But now the industry is entrenched and will try to command commercialized grow sites, sales and manufacturing in every city. California currently produces six to 12 times more marijuana than the state consumes. We are the drug cartel for the United States. Any additional grow sites in California would just generate more surplus marijuana. This excess will be distributed through the black market in the state and provide more pot to the drug traffickers around the country making more pot available to our nation’s kids and young adults.

One of the arguments for regulation is to eliminate the black market. However, over 40 percent of pot sales in Colorado are still black market sales. Ironically, the “medical” market was used to sell legalization to the voters originally but that is the only marijuana market that is going away. This has been the slipperiest of slippery slopes.

With THC levels of 15 to 30 percent, much of the botanical marijuana being produced is at least 10 to 20 times stronger than it was in the ‘60s. Today’s marijuana dramatically increases the likelihood of psychotic breaks, addiction, heart impacts, amotivational syndrome and more. The Netherlands made all marijuana with 15 percent or higher THC illegal after a study determined it to be a “hard drug”.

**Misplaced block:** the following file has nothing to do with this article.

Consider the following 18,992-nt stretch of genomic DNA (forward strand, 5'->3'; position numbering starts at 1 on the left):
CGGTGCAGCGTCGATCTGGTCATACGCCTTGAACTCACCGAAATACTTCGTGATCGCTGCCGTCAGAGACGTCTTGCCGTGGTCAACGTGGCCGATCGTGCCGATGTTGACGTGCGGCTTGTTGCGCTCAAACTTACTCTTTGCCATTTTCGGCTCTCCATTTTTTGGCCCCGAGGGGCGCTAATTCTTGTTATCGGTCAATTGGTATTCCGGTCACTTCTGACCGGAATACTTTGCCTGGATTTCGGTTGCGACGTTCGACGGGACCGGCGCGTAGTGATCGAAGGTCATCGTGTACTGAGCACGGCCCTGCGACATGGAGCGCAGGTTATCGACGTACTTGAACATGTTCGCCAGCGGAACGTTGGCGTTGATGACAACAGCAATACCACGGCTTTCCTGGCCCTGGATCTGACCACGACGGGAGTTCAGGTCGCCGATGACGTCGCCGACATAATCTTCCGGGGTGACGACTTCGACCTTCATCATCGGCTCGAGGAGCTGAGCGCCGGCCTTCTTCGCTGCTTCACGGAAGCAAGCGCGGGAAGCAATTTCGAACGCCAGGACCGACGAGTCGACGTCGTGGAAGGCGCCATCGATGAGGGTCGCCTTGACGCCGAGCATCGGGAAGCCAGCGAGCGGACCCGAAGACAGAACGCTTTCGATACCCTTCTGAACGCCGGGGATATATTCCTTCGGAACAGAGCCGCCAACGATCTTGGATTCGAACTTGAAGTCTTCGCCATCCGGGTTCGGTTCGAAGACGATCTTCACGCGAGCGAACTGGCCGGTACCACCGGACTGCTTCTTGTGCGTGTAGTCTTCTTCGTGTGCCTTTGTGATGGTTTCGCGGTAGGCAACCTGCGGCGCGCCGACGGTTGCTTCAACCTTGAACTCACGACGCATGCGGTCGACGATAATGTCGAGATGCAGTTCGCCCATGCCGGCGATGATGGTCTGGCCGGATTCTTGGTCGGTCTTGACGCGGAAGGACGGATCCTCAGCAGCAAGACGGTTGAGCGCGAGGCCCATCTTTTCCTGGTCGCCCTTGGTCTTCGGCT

And, why does the marijuana industry “manufacture” marijuana products? To make them more accessible as candies, cookies, sodas, dabs, shatters, waxes, hash oil, etc. and increase potency for a more intense high. About 50 percent of the marijuana consumed is now in the form of manufactured edibles, often 40 to 90 percent THC with dabs and some products being nearly 100 percent. The citizens of San Diego have been promised restrictions on potency and edibles that have never materialized, but now the City Council is okay with producing more high-potency THC products?

Ironically and tragically, at the very time the City Council meeting was taking place, a toddler was being hospitalized after ingesting a marijuana edible at home. If we continue to institutionalize and promote the marijuana trade, occurrences such as this will become even more commonplace. And city councils will be culpable. All elected officials would do well to follow the example set this week by the mayor and city council of Poway and first protect public health and safety.

As Poway Mayor Steve Vaus said, “There is no amount of money that would make me vote to support the commercial sales of marijuana in Poway. Period.”

Scott Chipman is a 42 year business owner. He volunteers as the Southern California chair of Citizens Against Legalizing Marijuana CALMca.org.